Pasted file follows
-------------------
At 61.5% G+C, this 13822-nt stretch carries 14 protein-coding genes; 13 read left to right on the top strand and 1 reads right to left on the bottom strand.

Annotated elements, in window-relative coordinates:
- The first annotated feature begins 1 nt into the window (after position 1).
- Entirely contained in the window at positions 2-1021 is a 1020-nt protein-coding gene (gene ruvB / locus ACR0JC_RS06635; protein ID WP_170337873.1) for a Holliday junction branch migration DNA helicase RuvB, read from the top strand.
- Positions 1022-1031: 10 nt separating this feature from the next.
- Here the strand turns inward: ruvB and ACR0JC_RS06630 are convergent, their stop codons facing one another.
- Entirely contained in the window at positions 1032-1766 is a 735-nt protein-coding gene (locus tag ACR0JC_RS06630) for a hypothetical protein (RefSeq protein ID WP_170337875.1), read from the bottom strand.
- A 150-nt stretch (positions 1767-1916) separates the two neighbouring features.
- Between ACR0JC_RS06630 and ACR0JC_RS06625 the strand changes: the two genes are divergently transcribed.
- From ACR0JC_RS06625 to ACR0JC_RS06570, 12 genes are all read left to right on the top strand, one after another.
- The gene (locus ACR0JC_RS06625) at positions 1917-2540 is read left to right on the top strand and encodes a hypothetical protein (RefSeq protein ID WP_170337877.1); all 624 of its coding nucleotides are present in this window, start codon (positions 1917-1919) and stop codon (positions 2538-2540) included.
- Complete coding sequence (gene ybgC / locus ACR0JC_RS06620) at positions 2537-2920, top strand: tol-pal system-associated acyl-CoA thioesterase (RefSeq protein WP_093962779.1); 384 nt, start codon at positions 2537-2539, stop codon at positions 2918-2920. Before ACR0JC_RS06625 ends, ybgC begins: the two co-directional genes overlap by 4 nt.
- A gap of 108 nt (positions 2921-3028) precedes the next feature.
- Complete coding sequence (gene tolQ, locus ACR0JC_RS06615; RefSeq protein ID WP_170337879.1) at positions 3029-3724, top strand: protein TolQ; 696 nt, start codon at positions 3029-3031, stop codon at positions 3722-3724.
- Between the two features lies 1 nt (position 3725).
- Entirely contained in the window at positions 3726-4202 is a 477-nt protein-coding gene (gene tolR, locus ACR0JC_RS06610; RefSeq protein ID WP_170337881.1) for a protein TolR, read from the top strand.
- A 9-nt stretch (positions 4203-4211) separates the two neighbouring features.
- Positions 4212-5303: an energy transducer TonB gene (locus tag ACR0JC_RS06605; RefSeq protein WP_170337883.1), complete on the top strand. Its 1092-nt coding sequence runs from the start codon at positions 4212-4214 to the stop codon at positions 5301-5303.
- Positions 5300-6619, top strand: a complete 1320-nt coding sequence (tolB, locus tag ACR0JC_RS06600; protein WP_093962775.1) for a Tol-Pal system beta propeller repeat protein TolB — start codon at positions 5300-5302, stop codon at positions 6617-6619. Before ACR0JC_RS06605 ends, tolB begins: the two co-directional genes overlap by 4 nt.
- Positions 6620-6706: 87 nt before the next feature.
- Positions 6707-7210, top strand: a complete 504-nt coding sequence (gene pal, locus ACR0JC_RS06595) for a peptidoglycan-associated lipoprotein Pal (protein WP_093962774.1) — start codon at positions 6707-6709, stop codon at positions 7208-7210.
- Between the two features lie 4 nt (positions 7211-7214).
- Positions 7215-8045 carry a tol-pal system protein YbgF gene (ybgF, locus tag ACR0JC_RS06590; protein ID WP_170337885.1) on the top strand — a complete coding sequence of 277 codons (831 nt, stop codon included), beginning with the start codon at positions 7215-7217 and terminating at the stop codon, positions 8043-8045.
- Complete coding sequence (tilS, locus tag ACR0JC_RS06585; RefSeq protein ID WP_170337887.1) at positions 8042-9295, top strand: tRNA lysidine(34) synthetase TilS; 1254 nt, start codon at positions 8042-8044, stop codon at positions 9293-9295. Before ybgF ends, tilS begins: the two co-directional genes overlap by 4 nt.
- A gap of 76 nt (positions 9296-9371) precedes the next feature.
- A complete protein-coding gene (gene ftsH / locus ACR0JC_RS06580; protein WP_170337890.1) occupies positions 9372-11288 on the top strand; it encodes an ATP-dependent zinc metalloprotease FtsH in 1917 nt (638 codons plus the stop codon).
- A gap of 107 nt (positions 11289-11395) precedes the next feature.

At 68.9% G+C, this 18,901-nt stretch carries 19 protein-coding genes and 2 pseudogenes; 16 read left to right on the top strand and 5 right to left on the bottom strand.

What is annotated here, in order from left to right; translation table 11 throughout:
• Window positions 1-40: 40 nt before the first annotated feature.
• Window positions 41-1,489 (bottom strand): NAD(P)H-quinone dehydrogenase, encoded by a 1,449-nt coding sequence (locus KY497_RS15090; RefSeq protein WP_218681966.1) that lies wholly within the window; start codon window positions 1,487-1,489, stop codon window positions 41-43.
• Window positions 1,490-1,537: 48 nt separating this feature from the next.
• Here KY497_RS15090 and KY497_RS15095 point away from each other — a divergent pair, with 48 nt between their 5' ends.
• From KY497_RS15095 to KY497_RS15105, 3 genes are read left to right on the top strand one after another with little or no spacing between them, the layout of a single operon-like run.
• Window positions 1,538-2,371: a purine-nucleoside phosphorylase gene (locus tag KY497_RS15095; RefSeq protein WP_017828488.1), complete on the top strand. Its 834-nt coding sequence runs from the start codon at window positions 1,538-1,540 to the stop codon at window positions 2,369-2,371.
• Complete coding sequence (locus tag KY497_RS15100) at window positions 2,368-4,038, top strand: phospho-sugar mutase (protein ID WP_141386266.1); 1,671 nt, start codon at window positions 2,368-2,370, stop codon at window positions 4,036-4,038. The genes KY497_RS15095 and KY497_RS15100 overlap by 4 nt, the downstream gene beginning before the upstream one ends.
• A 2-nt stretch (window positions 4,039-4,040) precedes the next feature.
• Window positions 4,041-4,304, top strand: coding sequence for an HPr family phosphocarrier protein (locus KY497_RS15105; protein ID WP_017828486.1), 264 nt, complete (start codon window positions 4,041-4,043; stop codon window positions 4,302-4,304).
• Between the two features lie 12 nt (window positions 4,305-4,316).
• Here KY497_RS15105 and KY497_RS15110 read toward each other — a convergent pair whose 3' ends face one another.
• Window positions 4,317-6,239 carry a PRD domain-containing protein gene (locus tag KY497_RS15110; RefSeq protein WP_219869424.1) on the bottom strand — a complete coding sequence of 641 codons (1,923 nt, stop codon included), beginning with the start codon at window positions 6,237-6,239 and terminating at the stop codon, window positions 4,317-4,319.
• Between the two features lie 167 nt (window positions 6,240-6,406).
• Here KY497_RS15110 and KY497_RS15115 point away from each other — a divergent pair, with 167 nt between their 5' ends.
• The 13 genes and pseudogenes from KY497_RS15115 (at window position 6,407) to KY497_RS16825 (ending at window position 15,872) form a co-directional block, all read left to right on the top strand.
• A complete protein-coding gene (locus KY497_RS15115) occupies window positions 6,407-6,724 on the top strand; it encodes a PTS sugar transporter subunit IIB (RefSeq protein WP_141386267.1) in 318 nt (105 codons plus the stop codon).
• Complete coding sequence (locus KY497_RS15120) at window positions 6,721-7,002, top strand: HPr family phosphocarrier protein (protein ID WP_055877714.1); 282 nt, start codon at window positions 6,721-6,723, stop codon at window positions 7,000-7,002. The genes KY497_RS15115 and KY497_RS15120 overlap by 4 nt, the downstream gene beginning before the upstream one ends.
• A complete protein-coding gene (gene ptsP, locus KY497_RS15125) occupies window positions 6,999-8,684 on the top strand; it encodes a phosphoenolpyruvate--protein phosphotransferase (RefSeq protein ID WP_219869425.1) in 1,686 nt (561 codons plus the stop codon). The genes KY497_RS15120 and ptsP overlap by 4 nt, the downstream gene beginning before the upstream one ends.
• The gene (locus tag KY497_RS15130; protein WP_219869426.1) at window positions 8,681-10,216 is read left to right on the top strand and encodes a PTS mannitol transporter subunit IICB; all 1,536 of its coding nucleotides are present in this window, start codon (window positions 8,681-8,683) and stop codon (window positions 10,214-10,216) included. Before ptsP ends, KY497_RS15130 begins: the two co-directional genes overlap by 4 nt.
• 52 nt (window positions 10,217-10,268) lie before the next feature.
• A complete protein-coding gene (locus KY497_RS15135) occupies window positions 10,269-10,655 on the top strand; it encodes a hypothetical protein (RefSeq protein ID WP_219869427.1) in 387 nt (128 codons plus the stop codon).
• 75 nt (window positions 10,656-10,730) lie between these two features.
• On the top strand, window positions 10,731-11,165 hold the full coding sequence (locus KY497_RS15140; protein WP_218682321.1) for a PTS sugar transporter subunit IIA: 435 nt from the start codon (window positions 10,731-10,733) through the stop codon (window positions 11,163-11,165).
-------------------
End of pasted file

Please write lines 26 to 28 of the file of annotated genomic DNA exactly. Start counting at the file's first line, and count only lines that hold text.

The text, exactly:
- A complete protein-coding gene (gene ftsH / locus ACR0JC_RS06580; protein WP_170337890.1) occupies positions 9372-11288 on the top strand; it encodes an ATP-dependent zinc metalloprotease FtsH in 1917 nt (638 codons plus the stop codon).
- A gap of 107 nt (positions 11289-11395) precedes the next feature.

At 68.9% G+C, this 18,901-nt stretch carries 19 protein-coding genes and 2 pseudogenes; 16 read left to right on the top strand and 5 right to left on the bottom strand.